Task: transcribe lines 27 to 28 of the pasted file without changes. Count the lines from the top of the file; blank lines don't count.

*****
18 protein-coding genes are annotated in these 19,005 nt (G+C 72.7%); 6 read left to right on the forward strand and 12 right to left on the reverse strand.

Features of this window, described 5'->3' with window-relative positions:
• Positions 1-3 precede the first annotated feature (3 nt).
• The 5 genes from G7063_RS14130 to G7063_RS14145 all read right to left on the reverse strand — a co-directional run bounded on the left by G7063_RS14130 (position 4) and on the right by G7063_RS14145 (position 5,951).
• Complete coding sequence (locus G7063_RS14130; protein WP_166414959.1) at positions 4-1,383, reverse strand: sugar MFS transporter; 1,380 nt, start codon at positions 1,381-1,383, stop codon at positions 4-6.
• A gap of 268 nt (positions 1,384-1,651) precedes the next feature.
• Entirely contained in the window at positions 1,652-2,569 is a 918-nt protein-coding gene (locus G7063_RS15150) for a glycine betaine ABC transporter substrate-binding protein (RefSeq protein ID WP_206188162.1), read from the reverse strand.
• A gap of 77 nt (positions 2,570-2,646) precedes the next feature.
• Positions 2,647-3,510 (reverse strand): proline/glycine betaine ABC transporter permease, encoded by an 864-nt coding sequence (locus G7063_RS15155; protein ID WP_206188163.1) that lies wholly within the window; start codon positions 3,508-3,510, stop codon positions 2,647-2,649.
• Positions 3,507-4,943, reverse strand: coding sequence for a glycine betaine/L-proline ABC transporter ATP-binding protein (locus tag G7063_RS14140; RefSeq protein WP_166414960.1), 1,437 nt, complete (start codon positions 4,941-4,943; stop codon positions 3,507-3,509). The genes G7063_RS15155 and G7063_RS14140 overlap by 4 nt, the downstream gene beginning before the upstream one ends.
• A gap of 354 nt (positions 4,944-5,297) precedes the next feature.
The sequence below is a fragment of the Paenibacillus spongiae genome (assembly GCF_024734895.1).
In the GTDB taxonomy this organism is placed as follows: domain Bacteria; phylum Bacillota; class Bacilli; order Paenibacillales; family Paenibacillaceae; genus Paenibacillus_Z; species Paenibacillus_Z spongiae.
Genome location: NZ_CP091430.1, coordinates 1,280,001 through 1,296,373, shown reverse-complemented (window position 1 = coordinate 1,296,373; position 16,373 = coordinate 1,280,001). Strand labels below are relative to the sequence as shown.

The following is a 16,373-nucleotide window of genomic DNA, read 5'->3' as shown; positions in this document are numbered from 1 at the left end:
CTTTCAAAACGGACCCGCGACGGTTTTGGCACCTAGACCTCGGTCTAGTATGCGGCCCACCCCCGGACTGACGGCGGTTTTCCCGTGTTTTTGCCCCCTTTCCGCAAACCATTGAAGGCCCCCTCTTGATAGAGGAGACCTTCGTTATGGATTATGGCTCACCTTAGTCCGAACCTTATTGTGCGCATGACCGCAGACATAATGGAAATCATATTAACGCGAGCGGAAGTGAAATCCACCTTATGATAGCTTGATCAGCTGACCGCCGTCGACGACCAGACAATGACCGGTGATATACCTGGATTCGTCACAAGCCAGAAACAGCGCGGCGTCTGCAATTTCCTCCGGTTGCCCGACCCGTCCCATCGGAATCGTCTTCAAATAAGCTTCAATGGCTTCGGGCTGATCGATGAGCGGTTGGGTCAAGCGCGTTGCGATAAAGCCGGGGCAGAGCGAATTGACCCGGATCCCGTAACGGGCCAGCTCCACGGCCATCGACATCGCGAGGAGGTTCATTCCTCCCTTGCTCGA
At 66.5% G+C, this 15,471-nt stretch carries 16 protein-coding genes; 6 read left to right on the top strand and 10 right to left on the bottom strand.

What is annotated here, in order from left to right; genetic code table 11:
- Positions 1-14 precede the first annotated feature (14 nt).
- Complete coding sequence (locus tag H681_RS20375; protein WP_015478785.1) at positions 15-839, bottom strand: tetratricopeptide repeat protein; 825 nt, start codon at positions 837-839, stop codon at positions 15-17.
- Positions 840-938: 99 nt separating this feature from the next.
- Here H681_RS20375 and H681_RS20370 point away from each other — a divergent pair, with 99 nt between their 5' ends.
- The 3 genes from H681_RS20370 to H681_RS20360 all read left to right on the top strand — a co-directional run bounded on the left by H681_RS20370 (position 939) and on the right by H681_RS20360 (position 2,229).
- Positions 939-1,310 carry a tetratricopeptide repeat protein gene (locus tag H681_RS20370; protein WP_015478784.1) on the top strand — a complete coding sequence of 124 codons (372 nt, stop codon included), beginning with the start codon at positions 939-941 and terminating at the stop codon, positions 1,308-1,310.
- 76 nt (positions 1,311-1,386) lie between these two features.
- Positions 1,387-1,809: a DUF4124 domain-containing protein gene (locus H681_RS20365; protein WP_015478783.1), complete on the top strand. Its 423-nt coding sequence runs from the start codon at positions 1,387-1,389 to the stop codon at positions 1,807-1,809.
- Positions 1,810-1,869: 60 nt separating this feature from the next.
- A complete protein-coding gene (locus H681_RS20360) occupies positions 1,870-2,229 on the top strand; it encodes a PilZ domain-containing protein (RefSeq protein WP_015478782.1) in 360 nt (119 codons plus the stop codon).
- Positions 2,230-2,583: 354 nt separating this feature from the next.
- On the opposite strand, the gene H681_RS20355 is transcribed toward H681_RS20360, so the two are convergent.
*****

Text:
- Positions 1,810-1,869: 60 nt separating this feature from the next.
- A complete protein-coding gene (locus H681_RS20360) occupies positions 1,870-2,229 on the top strand; it encodes a PilZ domain-containing protein (RefSeq protein WP_015478782.1) in 360 nt (119 codons plus the stop codon).